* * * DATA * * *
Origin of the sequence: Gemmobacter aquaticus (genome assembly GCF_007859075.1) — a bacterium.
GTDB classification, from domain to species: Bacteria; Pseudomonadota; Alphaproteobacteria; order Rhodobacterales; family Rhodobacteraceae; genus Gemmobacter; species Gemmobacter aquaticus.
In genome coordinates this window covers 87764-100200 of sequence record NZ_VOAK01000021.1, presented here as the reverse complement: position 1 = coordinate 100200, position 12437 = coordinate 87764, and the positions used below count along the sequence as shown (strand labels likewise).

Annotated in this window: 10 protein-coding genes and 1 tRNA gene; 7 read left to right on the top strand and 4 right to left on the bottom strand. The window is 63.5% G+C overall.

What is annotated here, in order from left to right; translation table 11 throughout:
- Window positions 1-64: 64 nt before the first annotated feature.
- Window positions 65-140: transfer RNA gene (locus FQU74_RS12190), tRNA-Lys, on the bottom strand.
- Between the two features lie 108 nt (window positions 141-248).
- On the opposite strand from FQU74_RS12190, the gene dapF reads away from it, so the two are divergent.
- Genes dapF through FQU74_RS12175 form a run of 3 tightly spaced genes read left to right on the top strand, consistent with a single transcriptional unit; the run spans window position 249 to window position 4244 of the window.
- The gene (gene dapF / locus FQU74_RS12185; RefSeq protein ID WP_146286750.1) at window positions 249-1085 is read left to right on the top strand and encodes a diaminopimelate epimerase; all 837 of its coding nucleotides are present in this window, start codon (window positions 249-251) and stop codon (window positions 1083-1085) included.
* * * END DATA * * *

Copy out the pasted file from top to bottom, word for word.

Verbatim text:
Origin of the sequence: Gemmobacter aquaticus (genome assembly GCF_007859075.1) — a bacterium.
GTDB classification, from domain to species: Bacteria; Pseudomonadota; Alphaproteobacteria; order Rhodobacterales; family Rhodobacteraceae; genus Gemmobacter; species Gemmobacter aquaticus.
In genome coordinates this window covers 87764-100200 of sequence record NZ_VOAK01000021.1, presented here as the reverse complement: position 1 = coordinate 100200, position 12437 = coordinate 87764, and the positions used below count along the sequence as shown (strand labels likewise).

Annotated in this window: 10 protein-coding genes and 1 tRNA gene; 7 read left to right on the top strand and 4 right to left on the bottom strand. The window is 63.5% G+C overall.

What is annotated here, in order from left to right; translation table 11 throughout:
- Window positions 1-64: 64 nt before the first annotated feature.
- Window positions 65-140: transfer RNA gene (locus FQU74_RS12190), tRNA-Lys, on the bottom strand.
- Between the two features lie 108 nt (window positions 141-248).
- On the opposite strand from FQU74_RS12190, the gene dapF reads away from it, so the two are divergent.
- Genes dapF through FQU74_RS12175 form a run of 3 tightly spaced genes read left to right on the top strand, consistent with a single transcriptional unit; the run spans window position 249 to window position 4244 of the window.
- The gene (gene dapF / locus FQU74_RS12185; RefSeq protein ID WP_146286750.1) at window positions 249-1085 is read left to right on the top strand and encodes a diaminopimelate epimerase; all 837 of its coding nucleotides are present in this window, start codon (window positions 249-251) and stop codon (window positions 1083-1085) included.